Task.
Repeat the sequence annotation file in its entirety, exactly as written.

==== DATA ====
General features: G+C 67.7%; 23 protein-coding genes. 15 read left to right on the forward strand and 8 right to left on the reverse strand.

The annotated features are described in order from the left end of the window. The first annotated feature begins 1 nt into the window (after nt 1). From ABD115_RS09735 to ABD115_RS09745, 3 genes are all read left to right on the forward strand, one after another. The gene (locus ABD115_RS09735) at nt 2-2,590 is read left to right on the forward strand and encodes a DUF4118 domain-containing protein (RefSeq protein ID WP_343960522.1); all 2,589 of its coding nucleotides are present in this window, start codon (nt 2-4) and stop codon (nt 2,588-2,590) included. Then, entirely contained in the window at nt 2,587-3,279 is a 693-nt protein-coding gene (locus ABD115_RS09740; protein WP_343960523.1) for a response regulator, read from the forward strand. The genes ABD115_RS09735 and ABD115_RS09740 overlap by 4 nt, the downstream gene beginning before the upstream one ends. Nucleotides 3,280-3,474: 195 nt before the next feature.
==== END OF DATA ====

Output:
General features: G+C 67.7%; 23 protein-coding genes. 15 read left to right on the forward strand and 8 right to left on the reverse strand.

The annotated features are described in order from the left end of the window. The first annotated feature begins 1 nt into the window (after nt 1). From ABD115_RS09735 to ABD115_RS09745, 3 genes are all read left to right on the forward strand, one after another. The gene (locus ABD115_RS09735) at nt 2-2,590 is read left to right on the forward strand and encodes a DUF4118 domain-containing protein (RefSeq protein ID WP_343960522.1); all 2,589 of its coding nucleotides are present in this window, start codon (nt 2-4) and stop codon (nt 2,588-2,590) included. Then, entirely contained in the window at nt 2,587-3,279 is a 693-nt protein-coding gene (locus ABD115_RS09740; protein WP_343960523.1) for a response regulator, read from the forward strand. The genes ABD115_RS09735 and ABD115_RS09740 overlap by 4 nt, the downstream gene beginning before the upstream one ends. Nucleotides 3,280-3,474: 195 nt before the next feature.